What Does Bottled-In-Bond Mean?

Across various alcoholic beverage categories, from whiskey to wine, there are certain terms, certifications of authenticity, and specifications that provide quality assurance for consumers, allowing them to make informed decisions about the products they purchase. In the world of aged American spirits, most commonly whiskey, bottled-in-bond is one of those phrases, and it’s been popping up more frequently as imbibers seek authenticity in the spirits they consume.

Bottled-in-bond is a designation that was created in 1897 by way of the Bottled in Bond Act. The act’s purpose was to protect the integrity and authenticity of aged spirits in America. Because sellers and bootleggers at the time were adulterating moonshines and other non-aged spirits with colourants, flavourings, and occasionally lethal chemicals to falsely market their spirits as legitimate, a spirit marked as bottled-in-bond was essentially guaranteed in its quality.

All you need to know about bottled-in-bond designation

More discerning palates during that period in time would’ve likely been able to parse out a coloured and caramel-flavoured grain alcohol (ie imitation whiskey, and in some cases rum) and might have demanded the real spirit they intended to purchase, but average Joes and Janes were often swindled by shady sellers looking to capitalise on less experienced drinkers. And, for the less fortunate consumers who unknowingly purchased moonshine cut with gasoline or high volumes of methanol — which was occasionally the case — this deceit proved fatal.

Bottled in bond
Image Credit: Adam Wilson/Unsplash

To mitigate the threat of dangerous imposter spirits flooding the American market, the government enforced the Bottled in Bond Act, allowing distillers to label aged spirits, mostly bourbon and rye, as bottled-in-bond to indicate authenticity as long as the product met the following criteria:

  • The spirit must be produced in a single distillation season by a single distillery (eg, spring, from January until June; or fall, from July until December.
  • The spirit must mature in a US bonded warehouse for a minimum of four years.
  • The aged spirit must be bottled at 50% ABV
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Beyond this designation serving as an assurance of quality, the government also instituted a tax incentive for participating distillers: By bottling-in-bond, distilleries could delay payment on the excise tax until the whiskey had matured the full four years. This incentive still exists today.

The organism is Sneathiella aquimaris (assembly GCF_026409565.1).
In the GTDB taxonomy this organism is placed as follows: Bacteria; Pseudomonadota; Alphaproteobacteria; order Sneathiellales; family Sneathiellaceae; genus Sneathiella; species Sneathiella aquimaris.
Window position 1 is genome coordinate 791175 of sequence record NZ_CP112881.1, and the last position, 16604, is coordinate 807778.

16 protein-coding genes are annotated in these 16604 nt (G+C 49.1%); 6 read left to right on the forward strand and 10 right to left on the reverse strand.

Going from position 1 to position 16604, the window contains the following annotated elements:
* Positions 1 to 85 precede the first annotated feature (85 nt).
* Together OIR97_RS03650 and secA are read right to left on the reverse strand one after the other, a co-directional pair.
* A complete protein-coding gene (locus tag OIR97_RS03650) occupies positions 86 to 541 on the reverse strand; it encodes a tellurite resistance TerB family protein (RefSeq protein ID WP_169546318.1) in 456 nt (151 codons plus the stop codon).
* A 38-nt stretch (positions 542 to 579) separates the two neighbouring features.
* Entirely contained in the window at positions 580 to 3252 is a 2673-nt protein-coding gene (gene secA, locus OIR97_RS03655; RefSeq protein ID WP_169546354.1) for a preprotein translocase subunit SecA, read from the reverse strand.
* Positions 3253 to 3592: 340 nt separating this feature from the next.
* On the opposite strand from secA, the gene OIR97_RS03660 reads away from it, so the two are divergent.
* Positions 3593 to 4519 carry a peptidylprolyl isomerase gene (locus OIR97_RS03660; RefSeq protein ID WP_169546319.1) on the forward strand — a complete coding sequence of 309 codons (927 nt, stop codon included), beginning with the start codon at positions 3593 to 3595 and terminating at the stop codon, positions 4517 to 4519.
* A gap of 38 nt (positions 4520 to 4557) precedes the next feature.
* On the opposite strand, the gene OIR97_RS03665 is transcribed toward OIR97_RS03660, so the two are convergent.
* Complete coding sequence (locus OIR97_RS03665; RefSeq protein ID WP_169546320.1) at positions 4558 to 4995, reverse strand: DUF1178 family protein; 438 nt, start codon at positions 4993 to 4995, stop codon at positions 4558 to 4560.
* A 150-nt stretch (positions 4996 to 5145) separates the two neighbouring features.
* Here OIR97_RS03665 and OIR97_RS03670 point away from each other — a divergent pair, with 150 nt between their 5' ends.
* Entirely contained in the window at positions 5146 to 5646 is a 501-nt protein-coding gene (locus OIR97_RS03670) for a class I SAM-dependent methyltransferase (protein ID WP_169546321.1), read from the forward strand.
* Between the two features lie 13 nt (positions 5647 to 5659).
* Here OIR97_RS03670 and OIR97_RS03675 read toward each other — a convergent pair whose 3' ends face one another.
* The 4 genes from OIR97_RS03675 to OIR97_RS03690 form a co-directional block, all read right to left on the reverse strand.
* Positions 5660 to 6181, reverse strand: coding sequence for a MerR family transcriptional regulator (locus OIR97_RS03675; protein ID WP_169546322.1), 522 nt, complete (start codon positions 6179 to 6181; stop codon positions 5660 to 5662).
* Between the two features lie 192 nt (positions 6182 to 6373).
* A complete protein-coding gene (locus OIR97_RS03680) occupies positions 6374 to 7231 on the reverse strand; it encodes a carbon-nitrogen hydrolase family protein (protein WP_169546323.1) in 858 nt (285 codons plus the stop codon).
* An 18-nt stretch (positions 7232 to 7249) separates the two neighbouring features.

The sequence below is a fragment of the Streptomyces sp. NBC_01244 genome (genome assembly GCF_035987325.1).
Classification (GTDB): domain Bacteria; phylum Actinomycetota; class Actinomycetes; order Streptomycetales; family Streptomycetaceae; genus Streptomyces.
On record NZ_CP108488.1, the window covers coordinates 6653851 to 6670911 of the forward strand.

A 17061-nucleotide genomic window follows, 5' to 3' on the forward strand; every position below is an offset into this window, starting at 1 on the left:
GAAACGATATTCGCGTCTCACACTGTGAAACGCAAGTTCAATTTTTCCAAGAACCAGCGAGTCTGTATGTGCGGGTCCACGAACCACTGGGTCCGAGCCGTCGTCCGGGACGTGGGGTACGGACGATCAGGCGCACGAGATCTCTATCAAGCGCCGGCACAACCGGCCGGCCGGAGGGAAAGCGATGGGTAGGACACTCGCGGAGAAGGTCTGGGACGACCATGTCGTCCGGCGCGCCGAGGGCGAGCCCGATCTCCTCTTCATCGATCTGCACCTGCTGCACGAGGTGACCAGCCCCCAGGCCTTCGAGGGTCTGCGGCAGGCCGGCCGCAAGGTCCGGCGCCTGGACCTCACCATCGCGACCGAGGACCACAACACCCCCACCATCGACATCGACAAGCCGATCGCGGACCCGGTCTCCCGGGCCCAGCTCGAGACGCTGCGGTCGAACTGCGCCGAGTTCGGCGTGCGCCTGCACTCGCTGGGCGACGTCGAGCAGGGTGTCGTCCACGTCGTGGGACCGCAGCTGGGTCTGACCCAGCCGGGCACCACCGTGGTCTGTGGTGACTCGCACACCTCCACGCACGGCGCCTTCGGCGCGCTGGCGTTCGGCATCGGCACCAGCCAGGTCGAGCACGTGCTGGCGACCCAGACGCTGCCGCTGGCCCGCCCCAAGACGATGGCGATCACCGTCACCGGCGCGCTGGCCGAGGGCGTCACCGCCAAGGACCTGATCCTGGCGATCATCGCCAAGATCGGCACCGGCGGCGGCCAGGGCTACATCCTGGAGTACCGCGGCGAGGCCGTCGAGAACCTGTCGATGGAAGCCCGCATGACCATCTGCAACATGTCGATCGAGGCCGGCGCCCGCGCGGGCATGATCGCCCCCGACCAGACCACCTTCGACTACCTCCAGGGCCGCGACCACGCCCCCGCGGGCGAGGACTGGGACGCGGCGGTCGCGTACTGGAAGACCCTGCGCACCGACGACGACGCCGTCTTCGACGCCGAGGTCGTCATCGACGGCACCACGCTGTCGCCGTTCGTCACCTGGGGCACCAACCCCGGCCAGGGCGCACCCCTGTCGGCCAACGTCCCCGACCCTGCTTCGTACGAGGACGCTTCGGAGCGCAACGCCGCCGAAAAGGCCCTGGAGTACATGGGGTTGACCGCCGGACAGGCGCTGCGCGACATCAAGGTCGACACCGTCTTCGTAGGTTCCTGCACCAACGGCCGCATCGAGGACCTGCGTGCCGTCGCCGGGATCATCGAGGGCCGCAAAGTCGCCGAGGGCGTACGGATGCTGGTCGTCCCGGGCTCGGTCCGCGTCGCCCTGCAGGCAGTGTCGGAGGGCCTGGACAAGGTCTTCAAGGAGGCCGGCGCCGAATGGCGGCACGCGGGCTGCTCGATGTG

Over time, whiskeys labelled as bottled-in-bond became less popular as consumers during the 1970s and 80s ditched higher-proof bottlings in favour of lighter styles of whiskey, like bourbon and blended Scotch whisky in particular. Given the logistical demands of bottling-in-bond, most distilleries decided that it no longer made sense to continue bottling whiskeys in this way but, today, the designation is experiencing something of a comeback as consumers demand more transparency from the brands they consume.

In the last decade, noteworthy brands such as Jim Beam, Old Overholt, George Dickel, New Riff and most recently Jack Daniel’s, have released bonded expressions of their whiskeys for consumers seeking provenance and quality. This shift in consumption behaviour, compounded with bartenders showing a newfound interest in the way higher-proof spirits stand up in a craft cocktail, has given bottled-in-bond whiskeys a new lease on life. This boom in bonded whiskeys has even lured non-whiskey producers, such as Massachusetts-based Privateer rum, to create its own bottled-in-bond offerings, making it the first rum brand to use the designation in over 70 years.

As more American spirit producers embrace this historic designation as a way to communicate the authenticity and standards of their products, consumers will, with one look at the back bar or retail shelf, have a good idea of what they’re getting themselves into.  In this age of transparency reigning king in industries across the board, there’s no signs of bottled-in-bond spirits slowing down any time soon.

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This story first appeared on www.foodandwine.com

(Main and Feature Image Credit: Kyoko Kiyama/EyeEm/Getty Images)

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